Saturday, 23 January 2016

Matilda's Own Polyfuse: fusible, water soluble tearaway

In the last 2 weeks, I've been asked so many times about which fusible I use and why that I'm re-posting this article. Back in June when I first posted it, I was selling this item over in my Etsy Shop. My primary motivation was to make it available for my students who were always looking for it. I no longer sell it as it simply wasn't worth my time, however it is available out there through good quilting shops, so ask locally. And yes, I'm always trying new products, so if I find one I prefer, I'll post about it when it happens!
Matilda's Own Polyfuse 
I use this product all the time in my applique. The method I use is that I reverse the pattern line drawing and then trace the reversed shapes onto the matt non shiny side of the fusible sheet. Then I cut the shape out on the line (without seam allowance). I iron it down on the wrong side of my chosen fabric and then add a seam allowance when I cut out the shape from my fabric (for edge turn applique) you could also cut the shape out without a seam allowance for raw edge, whatever suits you.

I now prefer to use Matilda's Own Polyfuse for when I draw my patterns down as you can see above. I have tried to put it through my printer for sheet printing (after cutting it down to A4 in size) but my printer didn't like it and I didn't persist. It actually spat out inky fluff balls and it damaged the head of my Epson inkjet printer (which now doesn't print) so I only use and personally recommend it for drawn patterns.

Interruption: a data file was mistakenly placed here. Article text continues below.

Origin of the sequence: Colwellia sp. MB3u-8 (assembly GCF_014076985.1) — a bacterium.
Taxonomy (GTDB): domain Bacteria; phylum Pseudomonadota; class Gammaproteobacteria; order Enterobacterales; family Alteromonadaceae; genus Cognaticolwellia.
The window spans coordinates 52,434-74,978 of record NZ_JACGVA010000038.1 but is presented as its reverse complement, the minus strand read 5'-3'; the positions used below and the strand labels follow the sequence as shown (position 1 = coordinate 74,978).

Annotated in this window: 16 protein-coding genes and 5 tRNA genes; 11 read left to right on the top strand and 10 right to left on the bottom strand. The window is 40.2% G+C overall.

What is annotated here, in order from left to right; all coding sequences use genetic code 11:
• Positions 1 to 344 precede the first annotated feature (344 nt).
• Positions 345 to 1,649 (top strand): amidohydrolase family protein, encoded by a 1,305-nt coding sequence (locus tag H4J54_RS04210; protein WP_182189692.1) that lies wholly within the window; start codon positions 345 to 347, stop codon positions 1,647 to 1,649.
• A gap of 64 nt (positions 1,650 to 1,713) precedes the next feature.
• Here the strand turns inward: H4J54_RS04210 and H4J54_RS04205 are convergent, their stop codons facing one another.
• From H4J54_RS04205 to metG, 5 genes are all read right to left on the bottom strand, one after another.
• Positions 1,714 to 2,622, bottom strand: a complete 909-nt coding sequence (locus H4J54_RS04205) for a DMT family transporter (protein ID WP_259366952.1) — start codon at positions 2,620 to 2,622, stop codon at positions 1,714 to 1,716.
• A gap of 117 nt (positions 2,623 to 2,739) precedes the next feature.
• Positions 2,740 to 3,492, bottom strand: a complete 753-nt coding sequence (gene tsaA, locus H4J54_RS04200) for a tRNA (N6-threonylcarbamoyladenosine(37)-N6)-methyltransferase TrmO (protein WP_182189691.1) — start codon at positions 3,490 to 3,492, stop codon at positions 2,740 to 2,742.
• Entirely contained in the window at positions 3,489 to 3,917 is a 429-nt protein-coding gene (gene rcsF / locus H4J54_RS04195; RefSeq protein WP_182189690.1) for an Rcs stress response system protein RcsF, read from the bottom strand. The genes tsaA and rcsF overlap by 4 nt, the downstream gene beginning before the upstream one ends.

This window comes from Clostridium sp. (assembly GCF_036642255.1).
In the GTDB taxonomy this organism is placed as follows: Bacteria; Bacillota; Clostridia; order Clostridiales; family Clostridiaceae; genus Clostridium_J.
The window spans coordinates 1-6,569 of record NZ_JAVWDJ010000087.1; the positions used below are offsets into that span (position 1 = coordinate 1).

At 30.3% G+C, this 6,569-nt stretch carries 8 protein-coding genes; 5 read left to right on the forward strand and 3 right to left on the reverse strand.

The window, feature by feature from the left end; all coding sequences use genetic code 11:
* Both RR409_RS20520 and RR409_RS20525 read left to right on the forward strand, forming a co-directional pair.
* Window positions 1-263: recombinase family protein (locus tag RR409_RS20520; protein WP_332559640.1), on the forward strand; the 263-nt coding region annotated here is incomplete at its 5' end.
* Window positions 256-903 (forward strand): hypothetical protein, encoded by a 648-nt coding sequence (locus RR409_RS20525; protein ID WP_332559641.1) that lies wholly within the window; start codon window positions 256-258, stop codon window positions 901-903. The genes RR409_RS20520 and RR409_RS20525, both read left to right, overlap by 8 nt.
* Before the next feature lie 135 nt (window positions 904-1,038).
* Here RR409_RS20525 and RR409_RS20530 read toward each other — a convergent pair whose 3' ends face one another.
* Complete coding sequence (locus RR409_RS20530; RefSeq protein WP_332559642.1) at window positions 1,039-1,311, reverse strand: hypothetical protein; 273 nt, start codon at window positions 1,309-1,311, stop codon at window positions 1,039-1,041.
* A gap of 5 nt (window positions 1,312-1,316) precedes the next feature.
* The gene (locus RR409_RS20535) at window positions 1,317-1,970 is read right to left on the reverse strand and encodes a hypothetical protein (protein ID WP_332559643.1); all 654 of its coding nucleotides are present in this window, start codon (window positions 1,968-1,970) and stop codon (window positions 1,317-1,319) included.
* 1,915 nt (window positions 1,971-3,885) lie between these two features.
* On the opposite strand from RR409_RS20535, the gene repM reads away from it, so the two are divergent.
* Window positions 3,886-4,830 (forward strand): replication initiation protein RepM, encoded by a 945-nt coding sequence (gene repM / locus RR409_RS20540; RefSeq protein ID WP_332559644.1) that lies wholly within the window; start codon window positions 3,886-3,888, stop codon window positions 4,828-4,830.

I think the best fusible for putting through a printer is actually Beth Ferrier's Wash-Away Applique Sheets (C&T Publishing) which comes pre-cut in a packet ready for printing. I don't actually sell  this product, I'm just recommending it for those of you who do intend to print through your laser jet printer. I find that it has a superior finish which is smoother and easier on your printer whereas the Matilda's Own is a bit grainier and like I mentioned above, ruined my printer.

Until very recently, I used Beth Ferrier's Wash-Away Applique Sheets (C&T Publishing) all the time, I shipped it in from America and it was worth the expense as far as I was concerned. But today, the Australian dollar is dropping and with the climbing cost of international shipping, I was happy to discover that there was a new fusible available to purchase locally and this is why I now work with Matilda's Own Polyfuse so much instead.